It either takes guts or a strong sense of self grounding to refer to any game you’ve developed as being awful while at the same time be willing to show how bad it is by making the game publicly available. But rather than call it a day, Boddicker Games used the experience to follow up their debut breakout game (Bricking It) with a vastly superior homage to the genre by producing Brick’s Revenge.
Upon initial look, Brick’s Revenge appears to be a clone of classic breakout games like Krakout and Traz. But as you start to play through the first level and notice that the screen slowly scrolls down a couple of lines to reveal a black and white chequred band, you quickly realise that the objective is to get your bouncing ball into a goal zone, rather than having to eliminate all bricks on screen.
But as the game title implies, your paddle is not the only thing that is sending projectiles across the screen. The bricks blocking your path to the end zone are not going to sit there and wait to be demolished and as such you will find yourself dodging kamikaze bricks, laser fire, missiles and giant bricks. Getting hit by one of these results in an immediate loss of one of your lives.
Interestingly, you do not immediately lose a life if you let the ball slip by you. Each time you fail to get to the ball in time you record a ‘miss’, with this counter getting reset once you do successfully hit the ball. It is only when you record three consecutive ‘misses’ do you lose one of your game lives. This adds an interesting mechanism to the play as you will find that on many occasions you will be put in a tight position where going out to reach a ball will put you in danger of being hit by one of the hazard projectiles and that it may be best to take a ‘miss’, with the hope you will get the ball on the next time it comes back to you.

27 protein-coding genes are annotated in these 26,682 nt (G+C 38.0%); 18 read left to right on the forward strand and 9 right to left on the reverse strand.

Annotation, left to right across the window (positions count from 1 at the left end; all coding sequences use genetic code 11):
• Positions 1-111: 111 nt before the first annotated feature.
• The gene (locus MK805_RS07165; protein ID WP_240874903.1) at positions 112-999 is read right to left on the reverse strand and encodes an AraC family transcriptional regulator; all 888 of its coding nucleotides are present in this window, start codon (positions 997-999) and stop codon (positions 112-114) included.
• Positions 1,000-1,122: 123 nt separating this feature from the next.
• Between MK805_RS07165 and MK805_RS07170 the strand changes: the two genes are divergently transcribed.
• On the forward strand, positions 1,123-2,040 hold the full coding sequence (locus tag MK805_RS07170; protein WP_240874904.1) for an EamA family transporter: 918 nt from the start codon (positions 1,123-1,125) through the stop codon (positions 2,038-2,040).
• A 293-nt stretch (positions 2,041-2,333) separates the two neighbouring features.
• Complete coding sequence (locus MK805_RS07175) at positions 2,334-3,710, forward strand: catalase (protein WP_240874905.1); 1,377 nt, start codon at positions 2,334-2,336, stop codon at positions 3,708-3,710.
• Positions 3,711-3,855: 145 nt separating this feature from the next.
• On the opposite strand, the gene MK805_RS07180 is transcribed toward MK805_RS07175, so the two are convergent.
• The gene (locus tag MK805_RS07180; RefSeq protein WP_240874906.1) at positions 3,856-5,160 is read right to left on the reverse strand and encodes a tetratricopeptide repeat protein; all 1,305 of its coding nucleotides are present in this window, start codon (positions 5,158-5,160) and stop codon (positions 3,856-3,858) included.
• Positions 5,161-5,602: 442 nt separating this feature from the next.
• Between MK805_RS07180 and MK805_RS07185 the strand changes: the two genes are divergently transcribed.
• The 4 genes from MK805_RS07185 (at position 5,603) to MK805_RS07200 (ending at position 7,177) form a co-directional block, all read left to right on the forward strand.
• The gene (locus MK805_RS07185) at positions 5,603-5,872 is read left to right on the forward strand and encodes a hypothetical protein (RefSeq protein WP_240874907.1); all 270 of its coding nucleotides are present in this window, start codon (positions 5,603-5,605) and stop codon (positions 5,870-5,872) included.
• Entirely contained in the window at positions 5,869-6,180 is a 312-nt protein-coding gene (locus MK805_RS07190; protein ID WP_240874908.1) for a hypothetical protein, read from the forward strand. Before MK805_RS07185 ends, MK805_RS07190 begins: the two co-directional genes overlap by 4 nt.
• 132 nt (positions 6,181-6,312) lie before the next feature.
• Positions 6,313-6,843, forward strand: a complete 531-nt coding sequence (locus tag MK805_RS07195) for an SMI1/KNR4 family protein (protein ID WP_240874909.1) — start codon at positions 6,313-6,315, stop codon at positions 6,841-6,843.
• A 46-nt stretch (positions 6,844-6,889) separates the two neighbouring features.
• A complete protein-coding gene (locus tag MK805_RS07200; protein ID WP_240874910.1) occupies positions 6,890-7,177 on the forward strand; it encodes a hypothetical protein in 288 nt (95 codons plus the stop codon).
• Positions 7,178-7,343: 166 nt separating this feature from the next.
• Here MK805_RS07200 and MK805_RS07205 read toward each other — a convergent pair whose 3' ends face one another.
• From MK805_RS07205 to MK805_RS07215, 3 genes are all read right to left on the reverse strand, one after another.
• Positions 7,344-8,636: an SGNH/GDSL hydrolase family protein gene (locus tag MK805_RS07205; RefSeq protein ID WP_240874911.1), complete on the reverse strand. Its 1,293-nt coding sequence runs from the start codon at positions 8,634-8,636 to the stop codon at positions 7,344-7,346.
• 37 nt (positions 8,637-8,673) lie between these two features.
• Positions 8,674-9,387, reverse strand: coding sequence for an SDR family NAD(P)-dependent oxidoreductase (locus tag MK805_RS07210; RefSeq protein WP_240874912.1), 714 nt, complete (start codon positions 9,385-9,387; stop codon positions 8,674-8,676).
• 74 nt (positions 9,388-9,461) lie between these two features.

Taking a miss is also advantageous where you are having trouble with controlling the ball as its position resets off your bat at a more controllable and gentle trajectory, providing you with a convenient way to get the ball to go where you want it to while minimising the risk of being hit by a projectile.
Brick’s Revenge provides a very satisfying game of breakout with a gentle difficulty curve that really ramps up by Level 5 as you are constantly trying to avoid three hazard projectiles hurtling down at you at a fast pace. It will certainly take quite a bit of practice before you get to anywhere close to completing the game’s 12 levels.
For most part, the ball physics are realistic and the general game play speed is good. Graphically, the game does look quite nice and polished, something lacking from all other breakout clones developed over the recent years. The game’s music soundtrack is quite enjoyable with its bouncy and somewhat psychedelic tones providing a suitable backdrop.
Brick’s Revenge is a good response to Boddicker Game’s debut title and is a welcomed addition to the C64 breakout genre. It doesn’t introduce anything that necessarily standouts but it’s subtle deviations make it an interesting arcade experience that most will enjoy playing for a few days.
Brick’s Revenege will be available to pre-order from Bitmap Soft real soon.
One of the better breakout clones to be produced in the modern day era of C64 gaming with its subtle twists to the genre allowing the game to stand on its own.
Retro gaming journalist promoting NEW C64, Amiga, Amstrad CPC & ZX Spectrum games. Contributes to RetroGamerNation YouTube channel, RVG and Vintage is the New Old blog sites, Reset 64 Magazine, The 8-Bit Annual and various other publications.